Kilgus Dairy: Cream Rises to the Top
Welcome to our world customers know that the cream naturally rises to the top At Kilgus Dairy.
From April through November, Jenna and Matt Kilgus have learned to expect company. If people didn’t arrive at their Fairbury, Illinois, farm, they wouldn’t be doing their job.
The Kilguses are part of a three-generation, extended farm family. The farm, located about 100 miles from Chicago, began in the 1950s with Matt’s grandparents, Duane and Arlene. Today, Matt, 33, is in partnership with his uncle, Paul, who operates Kilgus Dairy, a 150-cow, seasonally grazed Jersey herd. Paul’s wife, Carmen, and their sons, Justin and Trent, also are part of the business.
Matt manages Kilgus Farmstead. He and Justin handle bottling and delivery of their nonhomogenized milk products, as well as attending to marketing and sales. “An outside distributor delivers 40% of our milk to Chicago, “ Jenna says.
Matt’s dad died in 1998, when Matt was in high school. Matt commuted to junior college and earned an ag production degree in 2002. He and Jenna married in 2003. Their family includes Kamber, 8; Collin, 4; and Kelsey, 2.
Eight years ago, Matt and Paul began discussing how to bring Justin and Trent into the business.
In 2009, they made a decision to transition from shipping their milk to a central processing center to bottling their own milk on the farm.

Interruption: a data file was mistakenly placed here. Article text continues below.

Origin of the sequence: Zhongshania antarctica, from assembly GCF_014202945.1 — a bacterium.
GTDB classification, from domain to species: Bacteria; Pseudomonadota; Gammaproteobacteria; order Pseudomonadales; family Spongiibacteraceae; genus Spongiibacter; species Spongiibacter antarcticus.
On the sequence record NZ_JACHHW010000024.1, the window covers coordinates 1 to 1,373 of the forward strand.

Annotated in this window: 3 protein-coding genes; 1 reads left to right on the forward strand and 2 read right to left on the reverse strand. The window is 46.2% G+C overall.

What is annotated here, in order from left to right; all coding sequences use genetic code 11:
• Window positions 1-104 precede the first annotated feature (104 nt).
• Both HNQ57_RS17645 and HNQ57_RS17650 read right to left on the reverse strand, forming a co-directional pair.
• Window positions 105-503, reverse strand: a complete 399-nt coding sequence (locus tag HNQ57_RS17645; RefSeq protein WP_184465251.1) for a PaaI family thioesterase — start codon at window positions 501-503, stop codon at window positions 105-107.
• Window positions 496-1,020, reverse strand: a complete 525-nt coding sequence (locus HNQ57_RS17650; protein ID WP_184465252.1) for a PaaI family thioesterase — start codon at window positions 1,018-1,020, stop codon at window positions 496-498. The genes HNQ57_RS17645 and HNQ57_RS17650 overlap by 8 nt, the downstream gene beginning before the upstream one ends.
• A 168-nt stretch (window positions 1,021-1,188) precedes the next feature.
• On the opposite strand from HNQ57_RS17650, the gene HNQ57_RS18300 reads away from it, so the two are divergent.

By June of 2009, Kilgus Farmstead became the only single-source, on-farm bottling facility in Illinois. “It adds value and serves a market with a growing interest in our products,” Matt says.
The products, sold in over 120 Illinois stores, restaurants, and coffee shops, are whole, 2%, skim, and chocolate milk, as well as heavy cream, half-and-half, and an ice cream mix.
If You Build It
Jenna and Carmen handle the farm books. Jenna schedules and manages farm tours. “Adding the bottling plant opened a new avenue to bring people here and to show them our dairy,” she says.
Tours include a visit to the milking parlor and a stop at the facilities for the heifers and steers and newborn calves. The 600 goats, managed by Trent and Justin, are next. The tour concludes at the Farmstead, where visitors can observe milk being bottled three times a week. A $2 admission fee covers an ice cream cone from their soft-serve machine.
The store is open six days a week. In addition to milk products, their refrigerated coolers are stocked with beef from their Jersey steers. They buy Berkshire pigs to raise, and sell pork cuts as well as frozen sausage, bratwurst, and sausage links.
Their meat is processed locally at Chenoa Meat Locker.
Their goat meat is marketed to fine restaurants in Chicago, including The Girl and the Goat in the West Loop and Frontera Grill owned by celebrity chef Rick Bayless.
They also sell cheese, eggs, yogurt, jams, jellies, meat seasoning, marinades, and other items from area farms.
Matt and Jenna are active in Illinois Farm Bureau. Last summer, they participated in an IFB urban outreach effort to start a conversation about farming with nonfarm women. (See photo at left.)
This past year, the Kilguses built a new compost dairy barn. “We hope to increase cow comfort and production,” Matt says. “This year, we’re also forming a corporation with Trent and Justin.”